// insert selected(v) element
        data[j] = v ;

Last edited on 17 July 2009


~Neha Kothari, 28 May 2012, 07:43 AM
hi i read ur post.
i can vary the insertion sort in the following manner.
can you make the program for it....than mail me at:nehakothari492@yahoo.in

Suppose X is an array of N positive integers to be sorted. In this scheme, another array Y is used to store the
sorted integers. This array is to be viewed as a circular array, ie. index (N-1)+1 = index 0 and index 0-1 =
index N-1. The sorted integers get stored in a circular manner in Y, ie, it is possible that the index of the
smallest integer may be greater than the index of the largest integer.
Eg. 6 8 _ _ _ 1 2 4 5 is a view of the array Y sometime into the algorithm. ’_’ indicates unused locations of
the array. Smallest integer 1 is at index 5, largest integer 8 is at index 1. So the sorted array in Y is to be
generated by printing the contents from index 5 to 1, assuming the array wraps around at the end, ie. after
index 8, the next index is 0.
Assume that h holds the index of the smallest integer in Y and t holds the index of the largest integer in Y.
1. h = t = 0
2. Y[0] = X[0] ie. the first integer in X[] is copied as the first integer in Y[].
3. All other elements in Y[] are initialised to a dummy value -1.
The rest of the integers in X[] are now inserted one by one into Y[] such that Y[] always contains a sorted
list of integers, with the smallest integer at index h and the largest at index t. This is done in the following
Let I be the next integer from X[] to be inserted into Y[]. Scan the array Y downwards from index h (with
wrap-around at the end) till index t and find out the place in Y[] where I has to fit in. If I fits in at either end
of the list, then insert it at the appropriate place in Y[]. Modify either t or h as appropriate to indicate the new
array structure; ie. either t is incremented or h is decremented (with wrap-around).
If I fits in somewhere in the middle of the list, then I should be inserted by shifting all the S smaller integers
one place to the left or by shifting all the L larger integers one place to the right, depending on the number of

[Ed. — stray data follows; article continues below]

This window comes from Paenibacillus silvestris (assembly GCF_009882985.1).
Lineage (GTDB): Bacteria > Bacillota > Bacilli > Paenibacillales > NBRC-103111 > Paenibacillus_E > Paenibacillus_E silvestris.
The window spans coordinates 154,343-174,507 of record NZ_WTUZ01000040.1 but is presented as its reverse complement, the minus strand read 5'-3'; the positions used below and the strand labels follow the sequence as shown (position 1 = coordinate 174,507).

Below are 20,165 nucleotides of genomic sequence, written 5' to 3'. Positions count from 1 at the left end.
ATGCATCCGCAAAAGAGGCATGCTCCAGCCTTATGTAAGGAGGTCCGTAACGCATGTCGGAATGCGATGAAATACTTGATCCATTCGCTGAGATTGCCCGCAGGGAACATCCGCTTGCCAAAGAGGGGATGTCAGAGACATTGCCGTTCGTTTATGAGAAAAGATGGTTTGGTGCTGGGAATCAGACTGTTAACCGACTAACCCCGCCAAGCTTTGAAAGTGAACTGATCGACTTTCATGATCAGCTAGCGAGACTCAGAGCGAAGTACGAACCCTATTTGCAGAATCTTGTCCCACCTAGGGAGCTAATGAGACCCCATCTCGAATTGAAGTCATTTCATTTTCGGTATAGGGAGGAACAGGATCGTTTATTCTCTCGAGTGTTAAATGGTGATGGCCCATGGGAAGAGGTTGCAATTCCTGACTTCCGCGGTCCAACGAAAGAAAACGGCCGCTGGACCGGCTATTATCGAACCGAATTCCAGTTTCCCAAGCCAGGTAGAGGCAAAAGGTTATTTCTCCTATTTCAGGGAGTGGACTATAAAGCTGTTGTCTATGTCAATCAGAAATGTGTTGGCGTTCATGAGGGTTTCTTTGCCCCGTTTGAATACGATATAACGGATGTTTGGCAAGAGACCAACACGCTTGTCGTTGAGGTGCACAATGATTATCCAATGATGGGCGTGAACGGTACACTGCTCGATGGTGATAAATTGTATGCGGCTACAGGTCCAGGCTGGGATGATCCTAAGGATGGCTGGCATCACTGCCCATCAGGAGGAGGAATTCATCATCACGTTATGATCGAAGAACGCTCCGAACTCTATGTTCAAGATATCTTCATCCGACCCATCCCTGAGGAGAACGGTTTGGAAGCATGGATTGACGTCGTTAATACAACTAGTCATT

integers to be shifted. That is, if S < L, the smaller integers should be shifted one place to the left and if S >=
L, the larger integers should be shifted one place to the right. Again either h or t should be modified
Integers to be sorted X[]: 25 57 37 48 12 92 86 33
Contents of Y[] after inserting each integer from X[]:
Initially (t=0, h=0)
25 –1 –1 –1 –1 –1 –1 –1
57 fits in at end (t=1)
25 57 –1 –1 –1 –1 –1 –1
37 fits in middle, S=1, L=1, so shift 57 right. (t=2)
25 37 57 –1 –1 –1 –1 –1
48 fist in middle, S=2, L=1, So shift 57 right. (t=3)
25 37 48 57 –1 –1 –1 –1
12 fits in at beginning, circular property, (h=8, t=3)
25 37 48 57 –1 –1 –1 12
92 fits in at end (t=4).
25 37 48 57 92 –1 –1 12
86 fits in middle, S=5, L=1, so shift 92 right, (t=5).
25 37 48 57 86 92 –1 12
33 fits in middle, S=2, L=5, so shift 12, 25 left (h=7, t=5).
33 37 48 57 86 92 12 25
Input Specification
The input will consist of a single line containing an integer N followed by the N integers to be sorted. All
integers are positive and are separated by a single space. There will be no duplicates among the N integers.
Output Specification
The output should consist of N lines, each line containing N integers. The N integers are the contents of Y[]
(ie. Y[0] to Y[N-1]) after the insertion of each integer from X[]. All integers on a line should be separated by
a single space. N will be less than 50.
Sample Input/Output
8 25 57 37 48 12 92 86 33
25 -1 -1 -1 -1 -1 -1 -1
25 57 -1 -1 -1 -1 -1 -1
25 37 57 -1 -1 -1 -1 -1
25 37 48 57 -1 -1 -1 -1
25 37 48 57 -1 -1 -1 12
25 37 48 57 92 -1 -1 12
25 37 48 57 86 92 -1 12
33 37 48 57 86 92 12 25